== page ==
“Crucial,” he said of Ferrari’s role. “Very crucial. These cars, technically are so sophisticated, so if you start from nothing and design everything on your own it would take years and billions of dollars. Without Ferrari and without the set up the way we are doing it wouldn’t have happened, it would have been almost mission impossible.”

The team got off to a great start when they made their race debut in Australia in March as Romain Grosjean, who joined Haas from Lotus, finished fifth.

It was the best F1 debut result for a new team since Sauber finished fifth in the 1993 South African Grand Prix.

Grosjean was sixth in the following race in Bahrain, too, but points have proven harder to come by since then, with only a further 11 scored as the team have struggled for reliability and consistency. Indeed, the team’s other driver, Esteban Gutierrez, is yet to score a point this year.

“We are a little disappointed that we couldn’t follow it up with more,” Steiner said. “We are always between 11th and 14th. 

“I think we have finished five or six times in 11th this year which is disappointing, but on the other side you need to be realistic. Being 11th in F1, you’re not bad. 

“But as you said, the first two races we were living the dream.”

As to the secret of running a successful F1 team, Steiner said it was simply about good recruitment and having a positive approach to the challenges facing them.

“For me it was mainly hiring the right people,” he said. “You need the mix of experience and ‘I want to do this’ attitude and you need somebody who supports all of this, Mr Haas, to give us the possibility to do this and he did, and the most important thing is everyone who joined us did what they said they were going to do and that made it possible.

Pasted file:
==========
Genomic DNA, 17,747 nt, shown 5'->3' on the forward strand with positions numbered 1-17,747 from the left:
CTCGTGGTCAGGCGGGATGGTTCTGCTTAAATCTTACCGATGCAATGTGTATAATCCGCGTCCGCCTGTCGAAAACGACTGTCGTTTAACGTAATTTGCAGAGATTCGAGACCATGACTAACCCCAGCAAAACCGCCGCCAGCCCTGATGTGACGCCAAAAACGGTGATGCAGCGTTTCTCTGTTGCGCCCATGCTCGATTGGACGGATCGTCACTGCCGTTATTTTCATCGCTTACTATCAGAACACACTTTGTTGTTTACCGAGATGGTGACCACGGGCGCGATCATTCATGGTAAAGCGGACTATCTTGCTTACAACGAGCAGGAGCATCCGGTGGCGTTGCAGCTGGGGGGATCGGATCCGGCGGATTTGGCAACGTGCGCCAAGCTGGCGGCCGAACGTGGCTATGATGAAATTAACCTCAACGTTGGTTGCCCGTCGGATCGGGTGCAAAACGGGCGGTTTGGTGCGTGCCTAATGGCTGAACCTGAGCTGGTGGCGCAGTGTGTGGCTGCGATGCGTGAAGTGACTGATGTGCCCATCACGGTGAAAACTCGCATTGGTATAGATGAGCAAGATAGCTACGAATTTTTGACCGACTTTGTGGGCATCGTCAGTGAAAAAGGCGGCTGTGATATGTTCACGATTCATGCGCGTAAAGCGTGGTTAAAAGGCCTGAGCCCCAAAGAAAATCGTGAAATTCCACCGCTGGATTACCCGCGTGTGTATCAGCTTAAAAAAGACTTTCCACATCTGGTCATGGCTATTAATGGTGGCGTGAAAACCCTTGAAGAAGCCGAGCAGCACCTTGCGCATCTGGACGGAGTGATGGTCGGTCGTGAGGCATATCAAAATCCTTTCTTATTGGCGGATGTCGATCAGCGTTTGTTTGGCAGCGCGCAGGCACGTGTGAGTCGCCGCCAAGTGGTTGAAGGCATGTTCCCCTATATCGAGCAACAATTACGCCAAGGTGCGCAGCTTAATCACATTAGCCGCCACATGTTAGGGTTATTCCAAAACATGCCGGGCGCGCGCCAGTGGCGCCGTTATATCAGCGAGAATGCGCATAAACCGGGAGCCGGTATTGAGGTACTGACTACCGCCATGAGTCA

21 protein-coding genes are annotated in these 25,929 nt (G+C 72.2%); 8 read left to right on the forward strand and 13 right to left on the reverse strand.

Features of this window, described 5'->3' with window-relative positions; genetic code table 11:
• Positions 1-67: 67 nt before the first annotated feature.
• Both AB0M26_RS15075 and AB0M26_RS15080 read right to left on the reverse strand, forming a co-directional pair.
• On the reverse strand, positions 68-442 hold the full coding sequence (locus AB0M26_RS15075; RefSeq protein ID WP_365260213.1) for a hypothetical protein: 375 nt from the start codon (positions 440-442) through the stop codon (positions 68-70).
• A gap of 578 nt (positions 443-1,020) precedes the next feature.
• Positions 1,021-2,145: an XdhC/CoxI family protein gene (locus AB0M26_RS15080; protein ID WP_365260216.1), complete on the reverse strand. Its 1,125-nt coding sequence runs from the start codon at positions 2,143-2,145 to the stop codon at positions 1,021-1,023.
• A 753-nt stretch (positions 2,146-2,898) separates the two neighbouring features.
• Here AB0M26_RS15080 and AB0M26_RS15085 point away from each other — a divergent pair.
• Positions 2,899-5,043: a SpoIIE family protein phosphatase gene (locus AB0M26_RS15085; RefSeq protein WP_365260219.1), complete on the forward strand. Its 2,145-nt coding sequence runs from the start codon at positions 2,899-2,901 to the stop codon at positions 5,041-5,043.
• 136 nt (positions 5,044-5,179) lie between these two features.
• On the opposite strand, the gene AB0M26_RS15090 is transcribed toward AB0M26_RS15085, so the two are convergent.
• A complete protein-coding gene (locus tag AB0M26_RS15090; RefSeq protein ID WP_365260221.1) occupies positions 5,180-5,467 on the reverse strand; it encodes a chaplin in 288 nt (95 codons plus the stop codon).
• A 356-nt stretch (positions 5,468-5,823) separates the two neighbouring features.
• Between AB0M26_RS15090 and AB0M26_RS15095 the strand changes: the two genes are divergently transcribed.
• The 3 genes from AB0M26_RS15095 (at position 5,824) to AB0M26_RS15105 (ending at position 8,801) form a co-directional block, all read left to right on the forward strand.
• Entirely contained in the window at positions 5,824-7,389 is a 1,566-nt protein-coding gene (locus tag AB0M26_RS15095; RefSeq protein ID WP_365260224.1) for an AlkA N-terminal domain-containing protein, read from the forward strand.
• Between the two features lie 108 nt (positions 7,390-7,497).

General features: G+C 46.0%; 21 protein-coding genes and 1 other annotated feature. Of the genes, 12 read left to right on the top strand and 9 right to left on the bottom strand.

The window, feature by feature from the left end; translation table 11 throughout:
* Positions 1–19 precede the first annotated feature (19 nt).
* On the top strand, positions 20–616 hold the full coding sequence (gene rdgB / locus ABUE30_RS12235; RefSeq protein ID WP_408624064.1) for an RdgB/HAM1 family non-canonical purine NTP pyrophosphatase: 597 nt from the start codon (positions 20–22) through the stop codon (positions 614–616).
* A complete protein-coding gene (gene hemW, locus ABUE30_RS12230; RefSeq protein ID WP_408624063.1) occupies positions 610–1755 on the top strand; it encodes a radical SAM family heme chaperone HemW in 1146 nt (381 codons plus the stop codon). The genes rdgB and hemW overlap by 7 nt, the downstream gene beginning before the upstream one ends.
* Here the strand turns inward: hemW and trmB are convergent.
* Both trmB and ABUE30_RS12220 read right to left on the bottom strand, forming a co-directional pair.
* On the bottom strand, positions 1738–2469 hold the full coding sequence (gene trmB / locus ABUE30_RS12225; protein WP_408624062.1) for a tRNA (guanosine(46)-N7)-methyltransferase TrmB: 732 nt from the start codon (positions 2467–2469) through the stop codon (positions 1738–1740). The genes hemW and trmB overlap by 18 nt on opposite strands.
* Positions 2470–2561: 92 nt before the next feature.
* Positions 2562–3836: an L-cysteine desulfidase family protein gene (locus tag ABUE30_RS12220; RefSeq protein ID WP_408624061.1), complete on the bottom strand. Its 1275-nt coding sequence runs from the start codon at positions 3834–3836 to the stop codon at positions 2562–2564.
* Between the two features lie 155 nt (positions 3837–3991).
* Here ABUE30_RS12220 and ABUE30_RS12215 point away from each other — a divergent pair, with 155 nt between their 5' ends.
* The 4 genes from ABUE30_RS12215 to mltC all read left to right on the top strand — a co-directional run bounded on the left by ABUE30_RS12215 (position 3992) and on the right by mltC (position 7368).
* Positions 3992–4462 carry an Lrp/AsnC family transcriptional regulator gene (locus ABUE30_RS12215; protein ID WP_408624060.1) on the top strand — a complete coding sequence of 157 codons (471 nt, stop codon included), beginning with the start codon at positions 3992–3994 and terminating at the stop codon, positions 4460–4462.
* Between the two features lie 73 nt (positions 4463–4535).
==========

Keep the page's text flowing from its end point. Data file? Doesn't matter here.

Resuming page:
“It is not easy as there are lots of things you need to look after and plus once you get going you are racing at least every two weeks so there is that pressure on as well. But it is very satisfying if you get it done right.”

Assessing the season, with Haas on track to finish ahead of Renault, Manor and Sauber in the constructors’ standings, Steiner said: “If we finish Abu Dhabi in eighth position we are pretty happy. 

“We achieved a goal that we set ourself. But then at the same time the chequered flag drops and we are readying for 2017 as it is the end of November and it is not long until the next season.”

Steiner already has his sights on 2017 and the challenges of developing a new car to confirm with new aerodynamic-related technical regulations, as well as wider tyres from Pirelli.

“Next year, I wouldn’t say it will be a difficult year, but a very unknown year,” he said.

“We are going into very unknown territory with the regulations because we don’t know who will be good or who will be bad next year. 

“I hope we will be good but it is a hope, we don’t know, but it could go the other way and we could be bad. February will be an eye-opener for all of us.”

But Steiner is confident that with 12 months of experience under their belt, he and his team will cope with whatever F1 will throw at them in the coming months as they continue to develop.

“We know our processes better, we know a lot of things better and you just learn as you go along,” he said. 

“We have recruited a few people, we were weak in certain areas technically and we can be better prepared.”


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Updated: November 16, 2016 04:00 AM